They had been underway for about an hour and forty minutes, that seemed like hours, and were in danger of running out of fuel, when they began to see green fields and trees. Buildings had damage and their windows were blown out, but they were still standing. The scene was eerie and calm in the midday sun. They were the only ones moving. The only cars they saw were abandoned by the road or parked by buildings. Finally, nearly out of fuel, Marty pulled into a little country convenience store gas stop, right up to the diesel pump. The windows of the storefront were blown out and the door was open, so it was easy for them to enter and release the pump.

Derek and Randy raided the shelves for bottled water and other supplies, while Marty filled up the 250 gallon tanks outside. The Browning had been completely torn off when they rolled over. The M240s were all bent up and the M256 smooth bore was bent, rendering it useless. There was nothing more dreadful than an impotent tank. Marty hoped that they weren’t at war. In their suits, they looked like aliens from outer space, raiding a deserted store--just like in the movies.

Except for the damage to buildings and the absence of anything moving, the scene seemed almost normal--peaceful. They knew better than to try to take off their suits. Before they left, a mournful wining could be heard coming from the back of the store. Derek went around to look. A German Shepherd, probably used as a guard dog in the store, was chained and lying in a doghouse. As much as Derek wanted to take him with them, he couldn't. He didn't know how contaminated the dog was, or how long it had yet to live. In 15 minutes, with full fuel tanks, they were back on the road. With the tubines wound up, they barreled full bore down the middle of deserted 210 toward safety.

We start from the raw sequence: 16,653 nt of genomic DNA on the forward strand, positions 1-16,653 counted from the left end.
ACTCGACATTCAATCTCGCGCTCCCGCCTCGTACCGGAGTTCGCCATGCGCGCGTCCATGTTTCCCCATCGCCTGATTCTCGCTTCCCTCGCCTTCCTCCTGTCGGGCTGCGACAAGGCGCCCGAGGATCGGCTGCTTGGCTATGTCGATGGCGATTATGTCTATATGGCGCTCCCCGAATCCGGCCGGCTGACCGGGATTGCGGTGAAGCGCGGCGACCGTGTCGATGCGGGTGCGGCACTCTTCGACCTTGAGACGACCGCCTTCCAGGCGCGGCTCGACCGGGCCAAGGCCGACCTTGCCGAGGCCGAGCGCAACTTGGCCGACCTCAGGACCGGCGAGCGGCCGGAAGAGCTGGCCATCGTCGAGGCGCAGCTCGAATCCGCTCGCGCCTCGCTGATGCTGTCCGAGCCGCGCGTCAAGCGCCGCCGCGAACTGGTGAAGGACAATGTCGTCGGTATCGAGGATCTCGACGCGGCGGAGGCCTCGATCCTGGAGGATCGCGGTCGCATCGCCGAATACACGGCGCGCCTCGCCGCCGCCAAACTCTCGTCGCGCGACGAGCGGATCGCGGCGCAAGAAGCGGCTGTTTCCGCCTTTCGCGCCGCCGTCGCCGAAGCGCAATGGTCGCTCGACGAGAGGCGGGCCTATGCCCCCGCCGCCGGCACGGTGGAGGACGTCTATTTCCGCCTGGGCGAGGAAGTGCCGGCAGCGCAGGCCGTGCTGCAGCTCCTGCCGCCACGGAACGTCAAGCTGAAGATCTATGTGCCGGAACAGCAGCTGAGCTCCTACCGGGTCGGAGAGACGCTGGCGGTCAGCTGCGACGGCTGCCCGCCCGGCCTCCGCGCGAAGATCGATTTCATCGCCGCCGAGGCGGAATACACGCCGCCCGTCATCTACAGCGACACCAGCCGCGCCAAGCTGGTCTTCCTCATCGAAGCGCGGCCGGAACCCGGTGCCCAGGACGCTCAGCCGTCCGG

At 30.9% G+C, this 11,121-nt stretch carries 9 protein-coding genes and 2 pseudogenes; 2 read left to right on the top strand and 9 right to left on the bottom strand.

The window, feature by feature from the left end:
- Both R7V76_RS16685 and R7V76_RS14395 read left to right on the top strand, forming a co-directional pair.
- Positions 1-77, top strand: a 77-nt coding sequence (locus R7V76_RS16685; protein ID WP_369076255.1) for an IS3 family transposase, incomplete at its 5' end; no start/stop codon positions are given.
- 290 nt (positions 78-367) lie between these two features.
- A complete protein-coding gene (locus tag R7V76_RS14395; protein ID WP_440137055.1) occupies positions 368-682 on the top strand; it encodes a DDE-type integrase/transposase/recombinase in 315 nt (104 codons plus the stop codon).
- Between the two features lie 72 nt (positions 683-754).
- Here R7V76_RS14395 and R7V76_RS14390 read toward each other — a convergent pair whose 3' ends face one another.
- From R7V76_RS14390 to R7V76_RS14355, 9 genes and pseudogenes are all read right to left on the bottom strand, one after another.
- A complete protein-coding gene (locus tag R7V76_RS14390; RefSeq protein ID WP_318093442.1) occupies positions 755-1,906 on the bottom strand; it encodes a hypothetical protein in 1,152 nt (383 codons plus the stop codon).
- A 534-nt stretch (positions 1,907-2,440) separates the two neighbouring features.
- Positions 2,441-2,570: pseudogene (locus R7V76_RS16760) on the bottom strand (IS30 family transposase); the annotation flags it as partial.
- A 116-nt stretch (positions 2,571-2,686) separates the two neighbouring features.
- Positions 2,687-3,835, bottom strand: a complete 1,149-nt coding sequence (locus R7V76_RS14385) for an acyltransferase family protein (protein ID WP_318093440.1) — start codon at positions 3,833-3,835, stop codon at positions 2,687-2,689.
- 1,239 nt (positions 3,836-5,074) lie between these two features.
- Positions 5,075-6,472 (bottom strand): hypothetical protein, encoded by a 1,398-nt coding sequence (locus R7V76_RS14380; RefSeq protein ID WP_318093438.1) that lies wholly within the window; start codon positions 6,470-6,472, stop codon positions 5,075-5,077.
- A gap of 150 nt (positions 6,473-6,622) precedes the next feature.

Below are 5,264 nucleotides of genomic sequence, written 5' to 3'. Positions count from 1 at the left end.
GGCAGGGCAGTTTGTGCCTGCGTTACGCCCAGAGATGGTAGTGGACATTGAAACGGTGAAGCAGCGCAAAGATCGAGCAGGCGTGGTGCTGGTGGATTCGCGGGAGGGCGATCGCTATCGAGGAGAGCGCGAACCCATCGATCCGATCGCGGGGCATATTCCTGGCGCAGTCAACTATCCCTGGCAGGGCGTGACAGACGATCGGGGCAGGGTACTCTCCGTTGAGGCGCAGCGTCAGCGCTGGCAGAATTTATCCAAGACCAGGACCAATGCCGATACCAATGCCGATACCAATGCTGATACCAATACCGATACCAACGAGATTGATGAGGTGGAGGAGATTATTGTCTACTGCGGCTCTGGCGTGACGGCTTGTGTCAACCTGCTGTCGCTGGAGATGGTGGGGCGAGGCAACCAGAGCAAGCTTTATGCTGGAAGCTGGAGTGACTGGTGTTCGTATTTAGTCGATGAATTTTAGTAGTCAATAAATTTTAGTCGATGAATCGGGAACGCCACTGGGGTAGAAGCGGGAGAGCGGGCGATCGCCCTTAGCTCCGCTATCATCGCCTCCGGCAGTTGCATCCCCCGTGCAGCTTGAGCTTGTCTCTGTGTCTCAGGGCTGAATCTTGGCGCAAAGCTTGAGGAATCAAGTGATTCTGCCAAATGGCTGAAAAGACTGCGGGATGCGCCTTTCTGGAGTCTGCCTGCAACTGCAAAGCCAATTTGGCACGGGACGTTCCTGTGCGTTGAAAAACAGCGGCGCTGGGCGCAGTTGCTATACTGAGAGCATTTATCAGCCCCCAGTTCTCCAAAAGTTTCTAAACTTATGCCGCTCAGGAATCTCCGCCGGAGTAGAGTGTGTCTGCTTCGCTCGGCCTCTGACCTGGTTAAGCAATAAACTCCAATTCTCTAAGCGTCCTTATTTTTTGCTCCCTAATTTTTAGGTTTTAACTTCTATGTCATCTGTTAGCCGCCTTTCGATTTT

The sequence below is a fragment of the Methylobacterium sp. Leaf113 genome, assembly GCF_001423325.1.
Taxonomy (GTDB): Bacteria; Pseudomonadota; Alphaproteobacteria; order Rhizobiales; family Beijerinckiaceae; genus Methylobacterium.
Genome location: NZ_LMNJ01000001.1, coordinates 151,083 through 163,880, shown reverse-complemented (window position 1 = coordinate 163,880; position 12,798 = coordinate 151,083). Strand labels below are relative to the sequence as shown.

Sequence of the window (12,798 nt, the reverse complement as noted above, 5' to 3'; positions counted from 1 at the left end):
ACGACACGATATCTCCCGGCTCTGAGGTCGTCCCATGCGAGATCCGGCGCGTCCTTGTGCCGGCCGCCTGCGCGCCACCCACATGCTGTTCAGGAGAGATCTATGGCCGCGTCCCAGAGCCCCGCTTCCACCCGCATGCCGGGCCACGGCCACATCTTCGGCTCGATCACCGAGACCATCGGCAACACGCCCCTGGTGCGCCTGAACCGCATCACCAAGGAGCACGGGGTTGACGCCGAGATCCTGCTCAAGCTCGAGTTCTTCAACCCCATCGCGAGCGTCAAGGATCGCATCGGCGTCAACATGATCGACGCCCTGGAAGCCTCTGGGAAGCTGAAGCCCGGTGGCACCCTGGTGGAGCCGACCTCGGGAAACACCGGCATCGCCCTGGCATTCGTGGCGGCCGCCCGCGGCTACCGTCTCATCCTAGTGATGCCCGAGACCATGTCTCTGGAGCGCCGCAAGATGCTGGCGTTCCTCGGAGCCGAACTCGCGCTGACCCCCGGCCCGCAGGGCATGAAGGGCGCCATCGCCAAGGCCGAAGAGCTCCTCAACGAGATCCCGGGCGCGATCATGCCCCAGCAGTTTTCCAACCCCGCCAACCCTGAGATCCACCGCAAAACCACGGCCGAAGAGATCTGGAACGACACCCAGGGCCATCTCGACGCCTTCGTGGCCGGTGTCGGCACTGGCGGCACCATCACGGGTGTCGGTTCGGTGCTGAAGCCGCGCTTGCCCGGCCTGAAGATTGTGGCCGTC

Finally, with the Sun slanting into Marty's irritated and tired eyes, he could make out a roadblock in the distance at the Potomac bridge. He saw people moving by it, and knew they were safe. By nightfall, they had joined the 80th Division from Richmond, Va. And were out controlling traffic. A stream of military vehicles left the U.S. Army Transportation Corps at Fort Eustis to join them. They were sick and tired, but they didn’t have the luxury of sleep or mourning.

Part of Chapter 2 of War's End

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Reviewed by m j hollingshead 3/22/2003
good read
Reviewed by OnepoetGem *the Poetic Rapper 2/16/2003
Great Story Ron. Sounds like you have military experience. Take care. GE
Reviewed by Peter Adotey Addo 9/26/2002
Very interesting ...a good account ...good ending...makes you want more..